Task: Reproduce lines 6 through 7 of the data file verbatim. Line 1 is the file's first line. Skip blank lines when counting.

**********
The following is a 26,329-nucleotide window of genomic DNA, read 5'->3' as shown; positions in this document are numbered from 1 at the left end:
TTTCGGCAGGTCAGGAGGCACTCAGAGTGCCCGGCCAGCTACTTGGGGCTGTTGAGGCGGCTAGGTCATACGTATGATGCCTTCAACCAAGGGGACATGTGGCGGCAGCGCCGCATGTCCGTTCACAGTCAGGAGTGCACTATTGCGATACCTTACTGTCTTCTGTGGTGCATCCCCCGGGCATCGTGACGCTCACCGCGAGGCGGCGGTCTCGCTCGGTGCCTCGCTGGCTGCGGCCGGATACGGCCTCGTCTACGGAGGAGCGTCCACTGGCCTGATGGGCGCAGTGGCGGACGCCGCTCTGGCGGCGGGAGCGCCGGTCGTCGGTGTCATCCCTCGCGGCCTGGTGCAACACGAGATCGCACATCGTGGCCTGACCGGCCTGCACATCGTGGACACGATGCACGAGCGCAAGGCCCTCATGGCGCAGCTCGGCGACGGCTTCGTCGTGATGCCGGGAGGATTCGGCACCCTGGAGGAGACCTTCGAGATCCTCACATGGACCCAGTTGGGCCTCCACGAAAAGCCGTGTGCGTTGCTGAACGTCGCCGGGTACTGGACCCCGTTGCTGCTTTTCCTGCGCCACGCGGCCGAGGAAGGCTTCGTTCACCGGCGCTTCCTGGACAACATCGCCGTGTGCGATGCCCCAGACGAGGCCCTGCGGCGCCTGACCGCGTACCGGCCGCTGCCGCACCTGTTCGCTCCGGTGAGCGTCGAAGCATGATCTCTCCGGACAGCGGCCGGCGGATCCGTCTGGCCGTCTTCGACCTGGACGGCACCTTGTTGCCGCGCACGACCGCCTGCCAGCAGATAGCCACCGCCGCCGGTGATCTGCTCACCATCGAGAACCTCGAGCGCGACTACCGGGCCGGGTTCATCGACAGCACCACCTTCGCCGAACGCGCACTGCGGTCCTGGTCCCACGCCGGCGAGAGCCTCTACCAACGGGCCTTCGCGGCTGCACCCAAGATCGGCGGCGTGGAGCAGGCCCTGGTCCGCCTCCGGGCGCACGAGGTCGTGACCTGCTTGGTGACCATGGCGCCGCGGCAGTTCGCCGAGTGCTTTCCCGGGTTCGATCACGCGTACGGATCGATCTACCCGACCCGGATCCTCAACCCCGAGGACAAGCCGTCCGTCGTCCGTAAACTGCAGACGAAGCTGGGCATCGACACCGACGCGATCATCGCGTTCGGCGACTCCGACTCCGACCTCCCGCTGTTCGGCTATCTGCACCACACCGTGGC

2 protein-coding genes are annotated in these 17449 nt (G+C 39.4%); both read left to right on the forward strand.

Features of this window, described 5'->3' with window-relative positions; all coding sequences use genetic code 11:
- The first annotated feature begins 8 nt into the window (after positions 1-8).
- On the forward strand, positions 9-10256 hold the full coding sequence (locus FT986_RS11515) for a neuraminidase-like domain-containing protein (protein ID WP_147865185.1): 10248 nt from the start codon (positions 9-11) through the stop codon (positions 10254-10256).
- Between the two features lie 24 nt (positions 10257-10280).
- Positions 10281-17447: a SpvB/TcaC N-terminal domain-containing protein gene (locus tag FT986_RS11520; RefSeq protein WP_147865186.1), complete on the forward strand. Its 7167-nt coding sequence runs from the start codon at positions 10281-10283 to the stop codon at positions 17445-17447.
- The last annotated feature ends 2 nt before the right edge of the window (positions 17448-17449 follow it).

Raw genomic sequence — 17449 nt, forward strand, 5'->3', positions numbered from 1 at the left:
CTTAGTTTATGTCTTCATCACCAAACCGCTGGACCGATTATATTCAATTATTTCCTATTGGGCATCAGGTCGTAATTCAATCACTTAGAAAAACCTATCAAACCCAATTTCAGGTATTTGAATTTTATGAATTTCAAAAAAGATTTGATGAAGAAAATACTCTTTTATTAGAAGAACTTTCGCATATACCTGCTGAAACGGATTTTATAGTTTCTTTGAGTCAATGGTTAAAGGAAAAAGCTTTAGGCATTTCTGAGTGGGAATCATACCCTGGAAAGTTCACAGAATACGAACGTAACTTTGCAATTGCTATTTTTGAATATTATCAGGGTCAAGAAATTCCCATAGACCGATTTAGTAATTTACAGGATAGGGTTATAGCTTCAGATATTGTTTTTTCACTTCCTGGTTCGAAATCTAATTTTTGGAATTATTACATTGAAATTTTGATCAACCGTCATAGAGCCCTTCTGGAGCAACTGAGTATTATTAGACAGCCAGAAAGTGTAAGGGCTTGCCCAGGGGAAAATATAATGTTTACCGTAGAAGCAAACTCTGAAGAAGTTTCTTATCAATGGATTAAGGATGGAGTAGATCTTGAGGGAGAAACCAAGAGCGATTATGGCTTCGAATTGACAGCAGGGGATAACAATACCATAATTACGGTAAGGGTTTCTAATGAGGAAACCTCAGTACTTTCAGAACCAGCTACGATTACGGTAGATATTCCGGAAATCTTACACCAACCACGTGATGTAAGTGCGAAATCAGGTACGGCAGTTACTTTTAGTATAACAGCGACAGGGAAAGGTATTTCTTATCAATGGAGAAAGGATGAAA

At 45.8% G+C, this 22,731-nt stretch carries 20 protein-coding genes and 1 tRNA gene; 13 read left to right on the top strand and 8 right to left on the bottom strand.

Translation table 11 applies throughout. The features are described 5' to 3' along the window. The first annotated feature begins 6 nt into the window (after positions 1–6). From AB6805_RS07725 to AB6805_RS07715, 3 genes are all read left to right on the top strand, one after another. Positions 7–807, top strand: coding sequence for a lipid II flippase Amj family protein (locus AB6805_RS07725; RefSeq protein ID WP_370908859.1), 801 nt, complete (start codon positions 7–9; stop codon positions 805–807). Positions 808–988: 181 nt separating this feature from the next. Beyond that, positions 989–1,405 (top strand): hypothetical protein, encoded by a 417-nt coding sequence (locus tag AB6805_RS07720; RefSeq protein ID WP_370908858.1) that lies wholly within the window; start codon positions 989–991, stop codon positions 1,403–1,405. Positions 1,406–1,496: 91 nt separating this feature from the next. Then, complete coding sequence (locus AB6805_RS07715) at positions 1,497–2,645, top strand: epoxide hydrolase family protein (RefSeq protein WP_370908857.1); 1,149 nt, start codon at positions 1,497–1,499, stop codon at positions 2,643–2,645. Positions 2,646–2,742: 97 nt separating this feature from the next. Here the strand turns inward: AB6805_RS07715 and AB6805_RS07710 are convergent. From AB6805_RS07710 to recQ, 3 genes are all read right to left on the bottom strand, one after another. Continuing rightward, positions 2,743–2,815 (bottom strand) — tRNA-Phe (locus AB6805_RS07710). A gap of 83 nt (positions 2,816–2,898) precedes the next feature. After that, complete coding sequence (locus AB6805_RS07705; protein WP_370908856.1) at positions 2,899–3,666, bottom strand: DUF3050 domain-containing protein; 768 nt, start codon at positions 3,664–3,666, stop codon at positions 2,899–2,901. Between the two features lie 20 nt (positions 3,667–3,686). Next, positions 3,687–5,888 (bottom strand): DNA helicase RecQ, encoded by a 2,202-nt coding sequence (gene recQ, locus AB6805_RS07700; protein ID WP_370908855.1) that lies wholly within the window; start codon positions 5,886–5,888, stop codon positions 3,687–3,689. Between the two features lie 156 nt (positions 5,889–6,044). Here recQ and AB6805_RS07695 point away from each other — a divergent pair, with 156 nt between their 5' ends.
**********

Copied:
- On the forward strand, positions 9-10256 hold the full coding sequence (locus FT986_RS11515) for a neuraminidase-like domain-containing protein (protein ID WP_147865185.1): 10248 nt from the start codon (positions 9-11) through the stop codon (positions 10254-10256).
- Between the two features lie 24 nt (positions 10257-10280).